Whole blood samples obtained from study participants were assessed on the same day by flow cytometry, using a FACSCanto II® cytometer and FACSDiva® software (BD Biosciences, San Jose, CA, USA). Peripheral blood DCs subsets can be recognized on the basis of surface expression pattern of blood dendritic cell antigens (BDCAs). Two distinct populations of mDCs are characterized by expression of: BDCA1 (which has been shown to be identical to CD1c) – mDC1, or CD141/BDCA3 – mDC2. In contrast, BDCA2 and BDCA4 are specific for blood pDCs [10-12]. Monoclonal antibodies (mAb) specific for BDCA antigens were purchased from Miltenyi Biotec (Bergisch Gladbach, Germany). All remaining mAb and appropriate isotype controls were purchased from BD Biosciences Pharmingen (San Jose, CA, USA). The staining of peripheral blood DCs subtypes was performed as described earlier [13,14]. Shortly, the BDCA2+ plasmacytoid DCs and the BDCA3+ myeloid DCs subtypes were recognized by staining with allophycocyanin (APC) conjugated antibodies specific for BDCA2 (AC144, mouse IgG1), and BDCA3 (AD5-14H12, mouse IgG1), respectively. The CD1c/BDCA1+ subtype was recognized as a population positive for anti-BDCA1-APC (AD5-8E7, mouse IgG2a) and negative for anti-CD19-PerCP-Cy5.5 (HIB19, mouse IgG1) staining. All DCs populations were counterstained with phycoerythrin (PE) conjugated mAb: anti-CD11c (B-ly6, mouse IgG1) and anti-CD86 (2331/FUN-1, mouse IgG1). After the incubation with mAb erythrocytes were lysed (15 minutes at room temperature) with FACS Lysing Solution (BD Biosciences, San Jose, CA, USA). The leukocyte fraction was then washed twice with cold phosphate buffered saline (PBS), counted and suspended in PBS for FACS analysis. To avoid an unspecific antibody-binding, a FcR-blocking reagent (Miltenyi Biotec, Bergisch Gladbach, Germany) was applied in all analyses. DCs subpopulations were analyzed in a blinded way and the results were expressed as a percentage of peripheral blood mononuclear cells (PBMC) fraction.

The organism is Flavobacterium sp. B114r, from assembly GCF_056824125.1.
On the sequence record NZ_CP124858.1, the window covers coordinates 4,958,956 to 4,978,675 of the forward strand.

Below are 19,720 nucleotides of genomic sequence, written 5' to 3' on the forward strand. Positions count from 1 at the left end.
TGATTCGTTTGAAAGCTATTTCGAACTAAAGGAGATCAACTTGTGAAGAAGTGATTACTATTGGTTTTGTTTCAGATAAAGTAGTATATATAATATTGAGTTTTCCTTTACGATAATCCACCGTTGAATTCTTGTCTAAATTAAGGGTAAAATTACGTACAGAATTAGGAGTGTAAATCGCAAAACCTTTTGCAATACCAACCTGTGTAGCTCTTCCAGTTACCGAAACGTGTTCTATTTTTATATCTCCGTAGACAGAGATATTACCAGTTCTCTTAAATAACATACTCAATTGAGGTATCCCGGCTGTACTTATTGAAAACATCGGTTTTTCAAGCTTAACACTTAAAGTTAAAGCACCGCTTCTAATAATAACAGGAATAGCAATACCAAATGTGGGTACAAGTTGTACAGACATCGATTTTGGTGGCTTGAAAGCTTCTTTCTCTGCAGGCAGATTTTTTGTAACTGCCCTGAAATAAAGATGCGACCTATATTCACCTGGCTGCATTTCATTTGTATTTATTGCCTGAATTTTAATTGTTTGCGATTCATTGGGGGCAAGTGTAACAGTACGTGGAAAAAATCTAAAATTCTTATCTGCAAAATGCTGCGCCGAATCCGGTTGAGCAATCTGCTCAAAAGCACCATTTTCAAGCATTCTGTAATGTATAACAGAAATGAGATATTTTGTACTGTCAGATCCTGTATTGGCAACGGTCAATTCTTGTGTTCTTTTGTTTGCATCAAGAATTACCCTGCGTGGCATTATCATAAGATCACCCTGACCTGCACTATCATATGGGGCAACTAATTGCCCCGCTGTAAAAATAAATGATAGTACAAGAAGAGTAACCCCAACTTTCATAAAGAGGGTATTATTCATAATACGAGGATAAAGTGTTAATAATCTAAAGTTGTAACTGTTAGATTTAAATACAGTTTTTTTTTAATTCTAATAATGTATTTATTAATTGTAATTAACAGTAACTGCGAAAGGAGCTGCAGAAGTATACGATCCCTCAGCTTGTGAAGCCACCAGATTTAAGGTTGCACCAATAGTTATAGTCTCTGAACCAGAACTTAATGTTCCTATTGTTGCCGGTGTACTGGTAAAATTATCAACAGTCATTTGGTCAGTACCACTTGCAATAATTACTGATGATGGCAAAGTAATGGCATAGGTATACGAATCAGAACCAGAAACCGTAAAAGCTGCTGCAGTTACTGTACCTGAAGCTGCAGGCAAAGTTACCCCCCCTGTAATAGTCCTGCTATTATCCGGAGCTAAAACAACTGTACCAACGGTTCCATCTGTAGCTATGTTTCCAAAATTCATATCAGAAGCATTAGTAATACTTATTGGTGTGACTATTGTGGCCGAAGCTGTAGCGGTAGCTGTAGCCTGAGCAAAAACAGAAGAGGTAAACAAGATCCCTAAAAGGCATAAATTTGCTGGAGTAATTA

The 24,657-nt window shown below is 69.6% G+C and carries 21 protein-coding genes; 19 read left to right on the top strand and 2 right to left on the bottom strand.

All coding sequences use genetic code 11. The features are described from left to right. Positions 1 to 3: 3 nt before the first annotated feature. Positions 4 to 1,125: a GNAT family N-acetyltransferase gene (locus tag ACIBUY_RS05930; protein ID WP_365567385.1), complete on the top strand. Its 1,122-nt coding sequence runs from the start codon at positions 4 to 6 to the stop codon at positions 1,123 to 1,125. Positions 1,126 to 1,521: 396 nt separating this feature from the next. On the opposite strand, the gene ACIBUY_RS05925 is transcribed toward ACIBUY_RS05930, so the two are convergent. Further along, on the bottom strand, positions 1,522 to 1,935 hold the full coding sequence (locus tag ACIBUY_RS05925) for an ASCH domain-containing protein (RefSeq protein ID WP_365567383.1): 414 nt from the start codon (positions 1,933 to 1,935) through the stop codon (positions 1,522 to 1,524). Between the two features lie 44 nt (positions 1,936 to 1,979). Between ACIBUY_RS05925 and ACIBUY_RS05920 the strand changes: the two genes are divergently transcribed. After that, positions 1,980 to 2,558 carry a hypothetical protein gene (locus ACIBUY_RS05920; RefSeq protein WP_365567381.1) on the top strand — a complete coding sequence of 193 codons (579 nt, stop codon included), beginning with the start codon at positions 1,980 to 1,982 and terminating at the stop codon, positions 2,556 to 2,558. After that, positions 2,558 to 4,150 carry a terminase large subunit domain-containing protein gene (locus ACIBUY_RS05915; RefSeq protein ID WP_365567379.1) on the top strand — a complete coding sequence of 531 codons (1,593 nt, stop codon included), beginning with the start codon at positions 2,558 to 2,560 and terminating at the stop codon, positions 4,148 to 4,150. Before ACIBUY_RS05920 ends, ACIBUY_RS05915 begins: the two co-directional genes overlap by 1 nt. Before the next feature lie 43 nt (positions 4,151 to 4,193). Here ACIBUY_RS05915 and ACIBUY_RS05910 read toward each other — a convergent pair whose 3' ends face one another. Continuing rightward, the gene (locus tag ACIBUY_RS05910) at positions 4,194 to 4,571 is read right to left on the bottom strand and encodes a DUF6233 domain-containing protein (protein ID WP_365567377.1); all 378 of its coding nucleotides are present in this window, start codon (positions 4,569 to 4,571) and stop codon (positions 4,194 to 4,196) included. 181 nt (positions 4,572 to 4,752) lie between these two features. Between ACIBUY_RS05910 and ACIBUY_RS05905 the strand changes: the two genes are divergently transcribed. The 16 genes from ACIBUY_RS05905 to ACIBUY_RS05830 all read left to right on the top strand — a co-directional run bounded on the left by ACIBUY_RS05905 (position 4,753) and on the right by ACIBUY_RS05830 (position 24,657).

Statistical analysis

Statistical analysis was performed using the Prism 5.0 statistical software (GraphPad, La Jolla, CA, USA). The normality of distribution was assessed utilizing the Shaphiro-Wilk test and the differences in peripheral blood cell populations were analyzed with the Wilcoxon matched-pairs signed rank test. In all the analyses, results were considered statistically significant when p & 0.05.

Results

Clinical characteristics

All the study participants received suppressive L-T4 treatment (mean L-T4 dose: 150 ± 32.8 μg/day ±SD). At the commencement of the study the serum concentration of FT3 was 3,39 ± 0,6 pg/mL (mean ± SD), concentration of FT4 was 1,92 ± 0,4 ng/dL and the serum concentration of TSH was 0,18 ± 0,3 mIU/L (range of normal values: FT3: 2,6–4,4 pg/mL; FT4: 0,93–1,7 ng/dL; TSH: 0.27–4.2 mIU/L). The serum Tg concentration assessed five (5) days after the first rhTSH injection, as an indirect measure of malignant process activity, did not show pathological results in any of the study participants. The concentration of Tg was 2,12 ± 4,7 ng/dL and the concentration of Tg antibody was 28,59 ± 68,4 IU/ml (normal value: Tg antibody & 115 IU/ml).